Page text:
U.S. should keep out of Syria's sectarian war July 1, commentary
For U.S., a no-win conflict
Kudos to Rep. Tom Rooney. Every point made in this article was spot-on.
We have no business in another country's civil war where both sides are composed of bad men and affiliated with worse men. President Barack Obama wants to give guns and support to our enemy to fight the bad guys. Is he too blind to see that our guns will eventually be used against us?
Once again, Obama is going around Congress in order to do what he wants. And the sad part is that Congress, as a whole, does not have the nerve or strength to challenge him. Hopefully, Rooney's legislation will pass both the House and Senate and put the clamps on Obama.
So whom should the United States support — the current Syrian dictator, Bashar Assad, and the Iranian-backed Hezbollah, or the rebels consisting of al-Qaida and other terrorist groups such as al-Nusrah?
Unfortunately this is a no-win situation for us, and we should keep our nose, and our guns, out of this war.
Jim Rechtin, Tampa
Summer school, less heat | June 29
Reading for pleasure works
Pinellas County's summer program is doing it the hard way: More classroom instruction in reading is not nearly as effective as encouraging free, voluntary self-selected reading.
The first study of the summer slump, done in 1975 by Barbara Heyns, showed that the difference in reading development between children from low and middle incomes is largely the result of lack of access to reading material over the summer. Heyns found that those who live closer to libraries read more, and both Heyns and Harvard scholar Jimmy Kim, 30 years later, found that children who read more over the summer made more gains in reading.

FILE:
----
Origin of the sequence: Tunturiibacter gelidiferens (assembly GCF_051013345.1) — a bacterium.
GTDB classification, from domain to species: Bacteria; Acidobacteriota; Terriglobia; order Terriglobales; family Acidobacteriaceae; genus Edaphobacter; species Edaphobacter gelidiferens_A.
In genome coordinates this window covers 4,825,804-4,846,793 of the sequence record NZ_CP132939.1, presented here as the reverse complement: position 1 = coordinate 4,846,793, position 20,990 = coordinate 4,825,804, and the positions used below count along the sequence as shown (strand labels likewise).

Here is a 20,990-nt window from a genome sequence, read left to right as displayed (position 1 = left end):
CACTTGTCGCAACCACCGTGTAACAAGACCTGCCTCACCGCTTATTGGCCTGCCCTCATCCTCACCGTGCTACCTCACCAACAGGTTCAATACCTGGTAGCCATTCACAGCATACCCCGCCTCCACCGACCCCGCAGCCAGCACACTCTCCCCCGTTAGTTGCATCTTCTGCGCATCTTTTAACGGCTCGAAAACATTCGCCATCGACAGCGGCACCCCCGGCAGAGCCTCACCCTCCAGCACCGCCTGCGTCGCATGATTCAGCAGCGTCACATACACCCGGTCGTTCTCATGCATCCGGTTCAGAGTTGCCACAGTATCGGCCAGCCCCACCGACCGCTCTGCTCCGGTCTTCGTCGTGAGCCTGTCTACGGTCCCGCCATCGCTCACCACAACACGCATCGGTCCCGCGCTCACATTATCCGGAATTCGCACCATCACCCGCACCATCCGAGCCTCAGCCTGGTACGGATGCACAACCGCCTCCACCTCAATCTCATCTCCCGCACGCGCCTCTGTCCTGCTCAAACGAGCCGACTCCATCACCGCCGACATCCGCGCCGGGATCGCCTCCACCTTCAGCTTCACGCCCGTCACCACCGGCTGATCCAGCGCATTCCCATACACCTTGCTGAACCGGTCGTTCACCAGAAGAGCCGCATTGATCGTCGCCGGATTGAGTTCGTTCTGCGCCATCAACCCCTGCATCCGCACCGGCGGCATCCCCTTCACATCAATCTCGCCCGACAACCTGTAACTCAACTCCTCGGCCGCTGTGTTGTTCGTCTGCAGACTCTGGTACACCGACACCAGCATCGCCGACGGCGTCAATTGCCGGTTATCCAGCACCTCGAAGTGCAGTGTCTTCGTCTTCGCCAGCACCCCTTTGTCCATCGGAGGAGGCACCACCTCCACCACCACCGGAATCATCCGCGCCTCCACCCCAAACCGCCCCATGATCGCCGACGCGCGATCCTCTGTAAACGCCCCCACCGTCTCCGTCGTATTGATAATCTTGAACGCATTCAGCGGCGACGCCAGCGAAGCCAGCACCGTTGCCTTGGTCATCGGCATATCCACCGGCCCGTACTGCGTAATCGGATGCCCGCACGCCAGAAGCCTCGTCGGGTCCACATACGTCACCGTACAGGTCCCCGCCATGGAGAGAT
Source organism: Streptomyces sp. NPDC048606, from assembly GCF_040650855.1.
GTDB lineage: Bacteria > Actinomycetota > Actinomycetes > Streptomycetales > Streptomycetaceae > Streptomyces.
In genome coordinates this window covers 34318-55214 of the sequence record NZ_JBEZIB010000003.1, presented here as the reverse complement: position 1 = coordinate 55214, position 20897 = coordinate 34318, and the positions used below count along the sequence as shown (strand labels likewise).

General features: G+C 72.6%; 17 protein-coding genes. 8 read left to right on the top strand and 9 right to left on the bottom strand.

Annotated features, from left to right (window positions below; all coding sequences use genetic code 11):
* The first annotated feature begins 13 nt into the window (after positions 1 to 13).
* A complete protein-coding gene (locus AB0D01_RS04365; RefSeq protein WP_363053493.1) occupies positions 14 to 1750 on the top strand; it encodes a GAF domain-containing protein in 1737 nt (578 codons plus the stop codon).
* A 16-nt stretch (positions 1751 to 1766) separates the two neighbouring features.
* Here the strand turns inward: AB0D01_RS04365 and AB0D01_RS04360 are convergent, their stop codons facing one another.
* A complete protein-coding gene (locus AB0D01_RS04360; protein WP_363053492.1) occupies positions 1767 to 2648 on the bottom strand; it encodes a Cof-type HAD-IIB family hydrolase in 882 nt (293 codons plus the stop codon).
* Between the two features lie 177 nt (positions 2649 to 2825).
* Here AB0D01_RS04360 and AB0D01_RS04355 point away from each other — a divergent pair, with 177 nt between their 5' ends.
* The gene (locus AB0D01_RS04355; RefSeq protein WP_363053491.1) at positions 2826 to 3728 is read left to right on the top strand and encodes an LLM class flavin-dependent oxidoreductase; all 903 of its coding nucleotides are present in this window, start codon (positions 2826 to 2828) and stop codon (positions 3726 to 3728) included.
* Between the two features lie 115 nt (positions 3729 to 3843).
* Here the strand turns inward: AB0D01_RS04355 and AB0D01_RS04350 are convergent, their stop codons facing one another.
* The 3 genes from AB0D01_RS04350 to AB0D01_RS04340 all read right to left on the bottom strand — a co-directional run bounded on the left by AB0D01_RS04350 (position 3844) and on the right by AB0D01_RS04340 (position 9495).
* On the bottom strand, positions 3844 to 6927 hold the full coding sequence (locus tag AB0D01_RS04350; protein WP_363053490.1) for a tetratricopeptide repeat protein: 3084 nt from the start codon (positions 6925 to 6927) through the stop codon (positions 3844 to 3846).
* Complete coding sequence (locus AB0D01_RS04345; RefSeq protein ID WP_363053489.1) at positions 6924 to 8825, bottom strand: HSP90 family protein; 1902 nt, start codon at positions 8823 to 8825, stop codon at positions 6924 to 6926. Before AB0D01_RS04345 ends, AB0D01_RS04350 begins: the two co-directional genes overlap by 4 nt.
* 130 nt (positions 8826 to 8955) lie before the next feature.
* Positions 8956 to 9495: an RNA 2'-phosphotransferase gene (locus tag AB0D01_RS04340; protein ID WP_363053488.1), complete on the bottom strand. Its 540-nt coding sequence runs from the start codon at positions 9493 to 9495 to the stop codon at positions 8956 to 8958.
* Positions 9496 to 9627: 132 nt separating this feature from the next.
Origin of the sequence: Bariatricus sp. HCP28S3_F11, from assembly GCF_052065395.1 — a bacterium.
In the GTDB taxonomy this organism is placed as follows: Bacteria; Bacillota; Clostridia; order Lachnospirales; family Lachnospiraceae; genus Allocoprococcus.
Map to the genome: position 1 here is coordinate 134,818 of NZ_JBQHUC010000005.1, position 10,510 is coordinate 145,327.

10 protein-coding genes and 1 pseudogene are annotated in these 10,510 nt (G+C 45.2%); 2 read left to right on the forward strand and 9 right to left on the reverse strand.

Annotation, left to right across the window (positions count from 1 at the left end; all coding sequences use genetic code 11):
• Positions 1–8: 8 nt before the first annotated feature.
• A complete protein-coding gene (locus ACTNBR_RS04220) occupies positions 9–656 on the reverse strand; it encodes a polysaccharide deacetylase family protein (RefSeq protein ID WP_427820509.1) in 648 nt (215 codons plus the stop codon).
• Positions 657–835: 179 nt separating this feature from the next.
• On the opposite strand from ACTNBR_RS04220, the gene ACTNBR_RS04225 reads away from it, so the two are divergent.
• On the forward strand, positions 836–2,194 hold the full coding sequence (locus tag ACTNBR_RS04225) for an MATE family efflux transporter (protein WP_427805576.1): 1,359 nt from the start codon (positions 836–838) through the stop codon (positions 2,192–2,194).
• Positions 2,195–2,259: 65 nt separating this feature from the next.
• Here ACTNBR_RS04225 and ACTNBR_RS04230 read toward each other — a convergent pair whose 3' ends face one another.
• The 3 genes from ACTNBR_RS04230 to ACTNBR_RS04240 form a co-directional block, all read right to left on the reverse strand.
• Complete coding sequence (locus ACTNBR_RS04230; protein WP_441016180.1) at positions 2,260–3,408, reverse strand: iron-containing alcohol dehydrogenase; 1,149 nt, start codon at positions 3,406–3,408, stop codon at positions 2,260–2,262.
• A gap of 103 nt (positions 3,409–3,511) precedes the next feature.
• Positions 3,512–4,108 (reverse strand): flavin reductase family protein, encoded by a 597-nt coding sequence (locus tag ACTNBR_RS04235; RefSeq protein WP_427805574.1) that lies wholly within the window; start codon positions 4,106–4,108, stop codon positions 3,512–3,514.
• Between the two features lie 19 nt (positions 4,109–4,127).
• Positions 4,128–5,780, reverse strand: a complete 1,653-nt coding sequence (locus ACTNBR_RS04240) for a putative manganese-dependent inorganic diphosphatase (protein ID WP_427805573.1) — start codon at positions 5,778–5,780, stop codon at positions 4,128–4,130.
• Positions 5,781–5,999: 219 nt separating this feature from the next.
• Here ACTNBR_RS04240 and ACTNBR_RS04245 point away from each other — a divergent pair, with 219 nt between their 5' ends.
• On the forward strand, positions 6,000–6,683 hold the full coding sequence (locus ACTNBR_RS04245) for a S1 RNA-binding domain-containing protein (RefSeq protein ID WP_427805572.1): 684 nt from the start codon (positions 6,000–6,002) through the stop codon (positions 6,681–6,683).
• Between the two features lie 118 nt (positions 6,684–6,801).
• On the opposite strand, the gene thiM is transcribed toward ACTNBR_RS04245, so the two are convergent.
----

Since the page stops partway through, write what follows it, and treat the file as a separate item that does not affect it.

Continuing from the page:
Also, Fay Shin and I reported that sixth-graders behind in reading who participated in a summer program focusing on self-selected reading and plenty of library time made dramatic gains in reading.
All this agrees with mountains of research showing that extensive reading for pleasure is far more effective than traditional classroom instruction in reading for boosting reading proficiency, as well as studies showing that better libraries mean higher reading proficiency.
Stephen Krashen, Los Angeles
Reverse the rate increase
Last week, Congress let down students, families and the economy when it failed to prevent the interest rate on subsidized Stafford student loans from doubling.
Congress was blocked by legislators who insisted on charging students more for their loans as a way to lower the deficit. As a result, the rate on these loans doubled to 6.8 percent on July 1. This increase will cost over 460,000 student borrowers in Florida an additional $936 for each loan they take out.
This failure will not only affect student borrowers, it will also harm the economy — to the tune of almost $430 million in additional spending on student loans.
Fortunately, Congress can still act this summer to pass a retroactive extension, before colleges issue student loan packages in August and September.
We urge Congress to protect students and the economy by acting quickly to reverse this rate increase.
Jonathan Leidenheimer, U.S. Public Interest Research Group, Washington, D.C.
Education isn't just sciences | June 22, editorial
The value of empathy
Thank you for your excellent editorial on the value of the humanities in education. There is one more value that I would like to include.